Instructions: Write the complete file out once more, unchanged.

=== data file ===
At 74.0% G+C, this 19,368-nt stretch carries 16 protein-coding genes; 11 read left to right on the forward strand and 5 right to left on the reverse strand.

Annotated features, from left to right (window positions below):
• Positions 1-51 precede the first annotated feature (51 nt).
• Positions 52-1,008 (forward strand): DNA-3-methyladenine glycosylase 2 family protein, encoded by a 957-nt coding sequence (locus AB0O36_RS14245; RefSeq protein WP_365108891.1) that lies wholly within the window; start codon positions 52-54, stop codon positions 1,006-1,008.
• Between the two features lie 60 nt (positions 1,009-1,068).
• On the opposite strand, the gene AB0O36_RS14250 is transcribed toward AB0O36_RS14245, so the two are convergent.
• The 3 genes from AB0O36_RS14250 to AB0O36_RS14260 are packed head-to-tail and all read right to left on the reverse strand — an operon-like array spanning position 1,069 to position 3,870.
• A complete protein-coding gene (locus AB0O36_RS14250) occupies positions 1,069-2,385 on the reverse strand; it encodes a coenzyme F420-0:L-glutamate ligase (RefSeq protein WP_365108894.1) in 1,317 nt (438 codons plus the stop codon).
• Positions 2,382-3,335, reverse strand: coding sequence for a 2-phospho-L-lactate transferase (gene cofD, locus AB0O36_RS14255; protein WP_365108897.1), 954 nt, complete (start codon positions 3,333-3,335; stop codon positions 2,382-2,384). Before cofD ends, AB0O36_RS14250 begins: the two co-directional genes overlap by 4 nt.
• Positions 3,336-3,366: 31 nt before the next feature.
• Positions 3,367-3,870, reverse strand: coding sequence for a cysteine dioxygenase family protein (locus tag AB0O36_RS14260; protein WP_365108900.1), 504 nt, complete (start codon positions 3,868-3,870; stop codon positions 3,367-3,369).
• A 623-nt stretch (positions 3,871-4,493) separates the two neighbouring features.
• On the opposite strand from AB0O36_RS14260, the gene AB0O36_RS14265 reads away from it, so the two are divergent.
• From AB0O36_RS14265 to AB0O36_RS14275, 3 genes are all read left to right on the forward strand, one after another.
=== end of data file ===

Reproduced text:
At 74.0% G+C, this 19,368-nt stretch carries 16 protein-coding genes; 11 read left to right on the forward strand and 5 right to left on the reverse strand.

Annotated features, from left to right (window positions below):
• Positions 1-51 precede the first annotated feature (51 nt).
• Positions 52-1,008 (forward strand): DNA-3-methyladenine glycosylase 2 family protein, encoded by a 957-nt coding sequence (locus AB0O36_RS14245; RefSeq protein WP_365108891.1) that lies wholly within the window; start codon positions 52-54, stop codon positions 1,006-1,008.
• Between the two features lie 60 nt (positions 1,009-1,068).
• On the opposite strand, the gene AB0O36_RS14250 is transcribed toward AB0O36_RS14245, so the two are convergent.
• The 3 genes from AB0O36_RS14250 to AB0O36_RS14260 are packed head-to-tail and all read right to left on the reverse strand — an operon-like array spanning position 1,069 to position 3,870.
• A complete protein-coding gene (locus AB0O36_RS14250) occupies positions 1,069-2,385 on the reverse strand; it encodes a coenzyme F420-0:L-glutamate ligase (RefSeq protein WP_365108894.1) in 1,317 nt (438 codons plus the stop codon).
• Positions 2,382-3,335, reverse strand: coding sequence for a 2-phospho-L-lactate transferase (gene cofD, locus AB0O36_RS14255; protein WP_365108897.1), 954 nt, complete (start codon positions 3,333-3,335; stop codon positions 2,382-2,384). Before cofD ends, AB0O36_RS14250 begins: the two co-directional genes overlap by 4 nt.
• Positions 3,336-3,366: 31 nt before the next feature.
• Positions 3,367-3,870, reverse strand: coding sequence for a cysteine dioxygenase family protein (locus tag AB0O36_RS14260; protein WP_365108900.1), 504 nt, complete (start codon positions 3,868-3,870; stop codon positions 3,367-3,369).
• A 623-nt stretch (positions 3,871-4,493) separates the two neighbouring features.
• On the opposite strand from AB0O36_RS14260, the gene AB0O36_RS14265 reads away from it, so the two are divergent.
• From AB0O36_RS14265 to AB0O36_RS14275, 3 genes are all read left to right on the forward strand, one after another.